Forum on Education Abroad Conference: Recent Research on Student Learning and Development Through Study Abroad

Will attempt to post during this session at the Forum on Education Abroad Conference in Charlotte, North Carolina (USA):

Patricia Chow presented on the IIE Open Doors report review:

262, 416 US Students studied abroad in 2007/08 (8.5% increase over the previous year.) Women outnumber men two to one in study abroad.

Bernhard Steitwieser (Northwestern University):  Discussed new theoretical model to create a diagnostic inventory for their students (student learning in International Education.)  It is in a very early phase. It should be useful for program design and assessment.  Using something called “Phenomenology Methodology” which researches different ways that students learn during a particular shared phenomenon (international experience.)  Methodology looks at concrete experience, then drilling down to specific experiences. 

So far, found 4 different areas of conception of an international experience:
1) Observing  2) Interacting  3) Participating and  4) Adopting.  These are hierarchical.

Dr. Deirdre Sato (Purchase College):  Dissertation research was on the impact of short term study at a liberal arts college in the Northeastern United States.  Programs were 5 week summer programs in China, France, Italy and Spain that took place between 2003-07.  Research was done once student were alumni. Gender was 71% female.  Largest reply from Italy – which was the largest program. Findings included a wider choice sof academic studies  – they were open to other subject areas upon return. Didn’t see a strong influence of short term programs on career development series of questions. Some students were in internationally related careers, but the numbers were small. Some referenced skills they gained abroad including interviewing skills.  Were more open to study or living abroad in the future.  Host country attitudes – how they viewed the host country values.  They had little knowledge of the host culture prior to going abroad; they did not worry about people being unfriendly toward  them. They felt that they knew the country well upon return. Tended to focus on points of similarity. Students were able to make the connection that they could negotiate their host country and could transfer that skill to other countries.  She also looked at global perspectives.  One of the strongest average agreement was “I do not judge or discount the interests of others that I don’t know, even if they’re not compatible with my own.” Students did express that they had issues upon re-entry, more so than arrival culture shock.  Appx 48% changed their opinions about the US upon re-entry.  Students were reflective of their home country upon their return. Re-entry stress did impact personal and social development – such as maturity, self confidence and appreciation of the arts. Alumni indicated the difficulty of being an American post 9/11 to a large extent. Students were compelled to review how they view themselves, especially after the start of the Iraq War. They often felt compelled to be a role model for the United States and talking about U.S. politics more than ever before.  They felt ill equipped to explain U.S. foreign policy. They could see the negative views of the U.S.  more easily while abroad. They were more reflective about what is means to be an American in a contemporary world. Recommendations for program planning include stressing the personal and social transformatoin when promoting short term programs as well as the connections with faculty can foster persistence in higher education.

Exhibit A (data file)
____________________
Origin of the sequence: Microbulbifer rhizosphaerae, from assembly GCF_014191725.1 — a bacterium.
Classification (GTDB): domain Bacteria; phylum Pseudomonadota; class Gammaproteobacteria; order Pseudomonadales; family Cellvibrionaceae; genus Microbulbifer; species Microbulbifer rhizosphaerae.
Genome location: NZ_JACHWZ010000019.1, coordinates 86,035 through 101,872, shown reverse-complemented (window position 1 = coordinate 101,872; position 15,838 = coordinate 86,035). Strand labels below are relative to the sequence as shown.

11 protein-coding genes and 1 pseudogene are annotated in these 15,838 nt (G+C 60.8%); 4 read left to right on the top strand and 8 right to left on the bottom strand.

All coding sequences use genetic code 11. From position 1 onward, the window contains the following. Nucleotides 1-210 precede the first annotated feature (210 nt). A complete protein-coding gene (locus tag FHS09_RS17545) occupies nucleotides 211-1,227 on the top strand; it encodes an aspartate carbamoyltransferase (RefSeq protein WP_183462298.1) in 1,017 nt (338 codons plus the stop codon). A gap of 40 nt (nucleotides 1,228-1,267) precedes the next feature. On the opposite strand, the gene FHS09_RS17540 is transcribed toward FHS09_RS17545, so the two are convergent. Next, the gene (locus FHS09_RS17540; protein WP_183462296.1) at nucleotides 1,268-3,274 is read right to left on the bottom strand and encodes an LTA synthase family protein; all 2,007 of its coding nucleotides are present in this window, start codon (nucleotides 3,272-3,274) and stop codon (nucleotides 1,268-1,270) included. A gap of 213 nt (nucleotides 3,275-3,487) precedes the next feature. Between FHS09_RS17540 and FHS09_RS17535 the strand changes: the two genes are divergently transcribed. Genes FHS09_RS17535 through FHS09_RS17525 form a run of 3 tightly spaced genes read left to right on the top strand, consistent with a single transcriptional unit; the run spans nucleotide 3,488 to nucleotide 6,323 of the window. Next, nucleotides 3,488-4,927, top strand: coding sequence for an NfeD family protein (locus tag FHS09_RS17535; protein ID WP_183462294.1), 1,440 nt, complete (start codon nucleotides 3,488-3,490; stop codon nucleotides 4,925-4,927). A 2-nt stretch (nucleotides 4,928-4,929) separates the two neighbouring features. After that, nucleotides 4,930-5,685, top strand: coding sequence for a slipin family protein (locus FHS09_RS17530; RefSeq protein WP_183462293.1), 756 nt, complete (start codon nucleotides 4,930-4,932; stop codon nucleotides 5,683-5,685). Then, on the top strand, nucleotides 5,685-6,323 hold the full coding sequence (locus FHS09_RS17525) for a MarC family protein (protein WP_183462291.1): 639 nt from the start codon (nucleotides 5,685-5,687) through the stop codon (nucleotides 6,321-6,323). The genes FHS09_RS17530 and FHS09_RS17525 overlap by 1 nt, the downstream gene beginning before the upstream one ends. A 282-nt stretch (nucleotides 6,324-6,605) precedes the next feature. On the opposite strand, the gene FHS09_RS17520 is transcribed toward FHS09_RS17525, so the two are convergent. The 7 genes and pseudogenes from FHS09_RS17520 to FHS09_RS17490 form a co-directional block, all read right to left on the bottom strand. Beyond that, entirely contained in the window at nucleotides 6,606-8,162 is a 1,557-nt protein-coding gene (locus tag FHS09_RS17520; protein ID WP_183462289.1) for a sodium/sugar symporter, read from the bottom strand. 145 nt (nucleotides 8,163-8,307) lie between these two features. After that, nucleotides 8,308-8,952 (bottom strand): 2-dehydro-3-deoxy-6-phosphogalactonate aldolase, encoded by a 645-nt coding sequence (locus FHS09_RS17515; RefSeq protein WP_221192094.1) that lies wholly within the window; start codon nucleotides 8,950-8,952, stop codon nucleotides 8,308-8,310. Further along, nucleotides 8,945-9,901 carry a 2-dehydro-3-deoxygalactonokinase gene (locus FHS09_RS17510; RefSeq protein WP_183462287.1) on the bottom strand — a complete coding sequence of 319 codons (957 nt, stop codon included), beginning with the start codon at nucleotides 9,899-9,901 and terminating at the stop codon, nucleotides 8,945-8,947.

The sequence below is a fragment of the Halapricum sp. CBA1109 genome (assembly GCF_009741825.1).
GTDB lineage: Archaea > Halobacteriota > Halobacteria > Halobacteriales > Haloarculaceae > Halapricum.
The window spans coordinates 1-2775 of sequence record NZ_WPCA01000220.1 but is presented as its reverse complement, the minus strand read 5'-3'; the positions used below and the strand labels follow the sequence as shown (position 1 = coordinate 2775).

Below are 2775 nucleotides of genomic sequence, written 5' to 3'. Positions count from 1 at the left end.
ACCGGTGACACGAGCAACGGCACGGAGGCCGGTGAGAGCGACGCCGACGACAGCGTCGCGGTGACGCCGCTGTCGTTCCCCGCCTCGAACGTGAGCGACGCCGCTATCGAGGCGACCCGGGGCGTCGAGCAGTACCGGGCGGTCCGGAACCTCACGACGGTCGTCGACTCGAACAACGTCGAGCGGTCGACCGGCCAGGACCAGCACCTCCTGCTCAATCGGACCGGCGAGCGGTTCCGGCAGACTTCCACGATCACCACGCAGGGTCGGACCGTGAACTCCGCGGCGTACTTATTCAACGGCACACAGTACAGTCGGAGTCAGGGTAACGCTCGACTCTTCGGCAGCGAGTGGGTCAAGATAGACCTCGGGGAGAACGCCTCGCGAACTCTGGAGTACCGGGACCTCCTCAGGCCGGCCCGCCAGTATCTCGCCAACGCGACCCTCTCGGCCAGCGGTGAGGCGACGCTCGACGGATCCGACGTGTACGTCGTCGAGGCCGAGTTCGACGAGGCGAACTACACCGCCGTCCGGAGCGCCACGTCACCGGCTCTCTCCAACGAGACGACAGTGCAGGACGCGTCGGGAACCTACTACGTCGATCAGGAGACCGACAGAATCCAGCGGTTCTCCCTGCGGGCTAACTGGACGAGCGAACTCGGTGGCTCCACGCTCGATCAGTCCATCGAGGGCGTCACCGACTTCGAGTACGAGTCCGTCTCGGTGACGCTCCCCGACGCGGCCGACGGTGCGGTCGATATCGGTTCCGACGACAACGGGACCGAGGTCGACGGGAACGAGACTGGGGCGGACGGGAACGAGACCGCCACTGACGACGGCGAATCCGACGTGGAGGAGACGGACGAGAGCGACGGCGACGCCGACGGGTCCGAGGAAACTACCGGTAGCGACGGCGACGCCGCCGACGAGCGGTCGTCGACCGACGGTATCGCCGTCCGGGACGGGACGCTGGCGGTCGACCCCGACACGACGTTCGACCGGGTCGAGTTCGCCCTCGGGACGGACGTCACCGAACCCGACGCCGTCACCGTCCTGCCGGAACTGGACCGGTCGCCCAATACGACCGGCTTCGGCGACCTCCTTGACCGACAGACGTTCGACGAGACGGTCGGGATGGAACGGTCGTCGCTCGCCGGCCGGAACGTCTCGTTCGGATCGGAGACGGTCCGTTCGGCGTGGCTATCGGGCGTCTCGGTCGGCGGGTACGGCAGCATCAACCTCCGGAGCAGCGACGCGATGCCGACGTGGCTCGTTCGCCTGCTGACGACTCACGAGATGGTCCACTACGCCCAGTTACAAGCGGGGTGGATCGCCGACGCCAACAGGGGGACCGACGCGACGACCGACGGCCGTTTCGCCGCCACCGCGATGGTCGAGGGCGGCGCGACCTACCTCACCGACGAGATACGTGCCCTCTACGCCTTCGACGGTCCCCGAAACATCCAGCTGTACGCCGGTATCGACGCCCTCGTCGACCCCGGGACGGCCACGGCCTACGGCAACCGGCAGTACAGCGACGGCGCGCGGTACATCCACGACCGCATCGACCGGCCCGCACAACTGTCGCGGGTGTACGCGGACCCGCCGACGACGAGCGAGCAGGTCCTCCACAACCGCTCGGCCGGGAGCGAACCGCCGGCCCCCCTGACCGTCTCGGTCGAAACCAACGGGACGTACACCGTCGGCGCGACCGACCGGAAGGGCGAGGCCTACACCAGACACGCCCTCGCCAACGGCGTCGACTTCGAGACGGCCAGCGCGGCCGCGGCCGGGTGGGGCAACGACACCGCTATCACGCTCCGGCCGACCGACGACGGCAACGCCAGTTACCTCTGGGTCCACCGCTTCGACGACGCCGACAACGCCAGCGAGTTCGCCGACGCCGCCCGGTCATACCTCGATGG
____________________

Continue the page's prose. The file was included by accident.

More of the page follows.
Antonia Lortis/Ryan Gonzalez  (University of Minnesota):  Researched why there is a difference in the numbers who attend the “first step” (inital advising) meeting and who actually go abroad.  Looked at this as a purchase process.  If too many details are given up front, consumers will disengage. Perhaps we’re not celebrating  and nuturing the decision to come to the office for information enough. They are not statisticians, but did predecision making meeting survey (1)  and post decision meeting  survey (2).  Data shows students want application and financial questions when they arrive in the office. Fear of finances are strong barriers.


One audience member commented regarding the impact of Short Term Study Abroad – seems like institutions are researching internally.  Seems that world view is changing in those cases also and appears to support Dr. Sato’s data.  Wonders if this type of study can be applied to older populations next.

Comment on a survey by IIE – research on internships for Science students.  Data on impact on the student and on the mentor.  (RISE program through DAAD).

This conference is officially over – I hope to write reflective comments once I get some sleep!